Ancient Monuments

History on the Ground

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Bowl barrow east of Leaser's Barn

A Scheduled Monument in Wotton, Surrey

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Latitude: 51.2218 / 51°13'18"N

Longitude: -0.4102 / 0°24'36"W

OS Eastings: 511117.307561

OS Northings: 148155.885002

OS Grid: TQ111481

Mapcode National: GBR GF8.C2Z

Mapcode Global: VHFVQ.TKZ7

Entry Name: Bowl barrow east of Leaser's Barn

Scheduled Date: 4 November 1993

Source: Historic England

Source ID: 1007877

English Heritage Legacy ID: 20190

County: Surrey

Civil Parish: Wotton

Traditional County: Surrey

Lieutenancy Area (Ceremonial County): Surrey

Church of England Parish: Abinger

Church of England Diocese: Guildford


The monument includes a bowl barrow situated on the north-facing slope of a
rise in the Lower Greensand. The barrow survives as a mound 28m in diameter
and 2m high, surrounded by a ditch from which material was quarried during the
construction of the monument. This has become partially infilled over the
years and is visible as a depression c.3m wide on the north side of the mound
where a later boundary ditch runs into it. Elsewhere the ditch survives as a
buried feature.
All fences and posts are excluded from the scheduling although the ground
beneath them is included.

The site of the monument is shown on the attached map extract.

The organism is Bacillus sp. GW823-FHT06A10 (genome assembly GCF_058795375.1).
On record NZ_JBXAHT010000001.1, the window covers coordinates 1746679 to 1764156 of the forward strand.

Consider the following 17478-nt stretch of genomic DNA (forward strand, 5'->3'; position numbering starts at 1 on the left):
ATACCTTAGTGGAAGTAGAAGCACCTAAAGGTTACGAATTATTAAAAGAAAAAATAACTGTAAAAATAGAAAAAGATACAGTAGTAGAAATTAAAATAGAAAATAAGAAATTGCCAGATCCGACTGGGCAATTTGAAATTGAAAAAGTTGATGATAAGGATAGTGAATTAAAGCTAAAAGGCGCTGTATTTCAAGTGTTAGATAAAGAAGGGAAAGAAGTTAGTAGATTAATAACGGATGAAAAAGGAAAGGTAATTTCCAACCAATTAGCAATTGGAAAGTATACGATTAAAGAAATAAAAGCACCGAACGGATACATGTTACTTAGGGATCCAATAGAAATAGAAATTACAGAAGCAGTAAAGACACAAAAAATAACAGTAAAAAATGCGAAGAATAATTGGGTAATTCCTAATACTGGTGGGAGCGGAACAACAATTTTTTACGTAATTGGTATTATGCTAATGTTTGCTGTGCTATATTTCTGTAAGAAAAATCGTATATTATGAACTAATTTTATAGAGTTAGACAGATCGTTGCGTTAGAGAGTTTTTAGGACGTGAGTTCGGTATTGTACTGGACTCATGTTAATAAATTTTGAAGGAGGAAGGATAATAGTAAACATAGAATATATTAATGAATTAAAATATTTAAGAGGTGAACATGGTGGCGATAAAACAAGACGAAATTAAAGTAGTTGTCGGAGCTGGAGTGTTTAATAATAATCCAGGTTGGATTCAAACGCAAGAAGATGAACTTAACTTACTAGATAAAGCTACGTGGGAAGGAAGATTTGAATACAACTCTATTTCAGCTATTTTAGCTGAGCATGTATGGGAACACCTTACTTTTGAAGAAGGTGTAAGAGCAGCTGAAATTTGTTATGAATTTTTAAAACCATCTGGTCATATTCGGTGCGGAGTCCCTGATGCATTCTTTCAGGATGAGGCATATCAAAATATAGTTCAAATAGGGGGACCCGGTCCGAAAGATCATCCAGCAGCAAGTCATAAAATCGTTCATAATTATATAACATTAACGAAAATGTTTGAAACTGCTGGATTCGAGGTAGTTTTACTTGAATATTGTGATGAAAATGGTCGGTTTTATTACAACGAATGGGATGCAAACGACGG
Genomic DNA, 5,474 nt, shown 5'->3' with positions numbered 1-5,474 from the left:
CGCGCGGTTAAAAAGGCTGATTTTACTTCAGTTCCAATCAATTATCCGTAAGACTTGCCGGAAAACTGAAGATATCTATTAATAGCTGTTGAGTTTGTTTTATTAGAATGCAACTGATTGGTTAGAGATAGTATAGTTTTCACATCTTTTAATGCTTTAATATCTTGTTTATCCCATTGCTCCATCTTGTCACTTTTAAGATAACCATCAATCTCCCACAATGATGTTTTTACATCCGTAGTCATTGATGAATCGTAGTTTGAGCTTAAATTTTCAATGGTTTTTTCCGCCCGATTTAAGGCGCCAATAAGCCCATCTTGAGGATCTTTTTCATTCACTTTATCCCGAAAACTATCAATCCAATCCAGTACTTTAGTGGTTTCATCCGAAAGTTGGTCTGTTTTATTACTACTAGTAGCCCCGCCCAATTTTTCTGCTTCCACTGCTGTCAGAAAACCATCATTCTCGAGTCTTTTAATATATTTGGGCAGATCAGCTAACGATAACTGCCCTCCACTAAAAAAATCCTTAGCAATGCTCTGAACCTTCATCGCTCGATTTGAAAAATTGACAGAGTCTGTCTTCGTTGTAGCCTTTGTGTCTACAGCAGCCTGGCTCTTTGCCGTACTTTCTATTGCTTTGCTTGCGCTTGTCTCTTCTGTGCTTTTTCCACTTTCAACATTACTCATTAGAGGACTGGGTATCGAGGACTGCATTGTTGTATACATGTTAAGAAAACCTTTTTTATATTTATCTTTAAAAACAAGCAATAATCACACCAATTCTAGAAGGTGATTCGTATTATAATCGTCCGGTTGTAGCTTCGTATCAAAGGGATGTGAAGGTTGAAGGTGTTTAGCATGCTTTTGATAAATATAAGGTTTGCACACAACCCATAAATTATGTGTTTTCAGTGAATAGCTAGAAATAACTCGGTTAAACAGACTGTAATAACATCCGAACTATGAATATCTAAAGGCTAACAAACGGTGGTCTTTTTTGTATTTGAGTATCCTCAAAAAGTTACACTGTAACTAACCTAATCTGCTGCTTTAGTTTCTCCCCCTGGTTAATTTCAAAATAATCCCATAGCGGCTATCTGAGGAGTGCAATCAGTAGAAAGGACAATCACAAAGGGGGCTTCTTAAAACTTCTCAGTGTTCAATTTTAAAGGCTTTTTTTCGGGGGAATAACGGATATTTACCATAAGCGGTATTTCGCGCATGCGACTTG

It includes a 2 metre boundary around the archaeological features,
considered to be essential for the monument's support and preservation.

Source: Historic England

Reasons for Scheduling

Bowl barrows, the most numerous form of round barrow, are funerary monuments
dating from the Late Neolithic period to the Late Bronze Age, with most
examples belonging to the period 2400-1500 BC. They were constructed as
earthen or rubble mounds, sometimes ditched, which covered single or multiple
burials. They occur either in isolation or grouped as cemeteries and often
acted as a focus for burials in later periods. Often superficially similar,
although differing widely in size, they exhibit regional variations in form
and a diversity of burial practices. There are over 10,000 surviving bowl
barrows recorded nationally (many more have already been destroyed), occurring
across most of lowland Britain. Often occupying prominent locations, they are
a major historic element in the modern landscape and their considerable
variation of form and longevity as a monument type provide important
information on the diversity of beliefs and social organisations amongst early
prehistoric communities. They are particularly representative of their period
and a substantial proportion of surviving examples are considered worthy of

The bowl barrow east of Leaser's Barn survives well and contains
archaeological remains and environmental evidence relating to the monument and
the landscape in which it was constructed.

Source: Historic England


Books and journals
Grinsell, L V, 'Surrey Archaeological Collections' in Surrey Barrows 1934-1987: A Reappraisal, , Vol. 79, (1987), 27
Austin, L and Schofield, A J, (1992)
Cranham, P, (1992)

Source: Historic England

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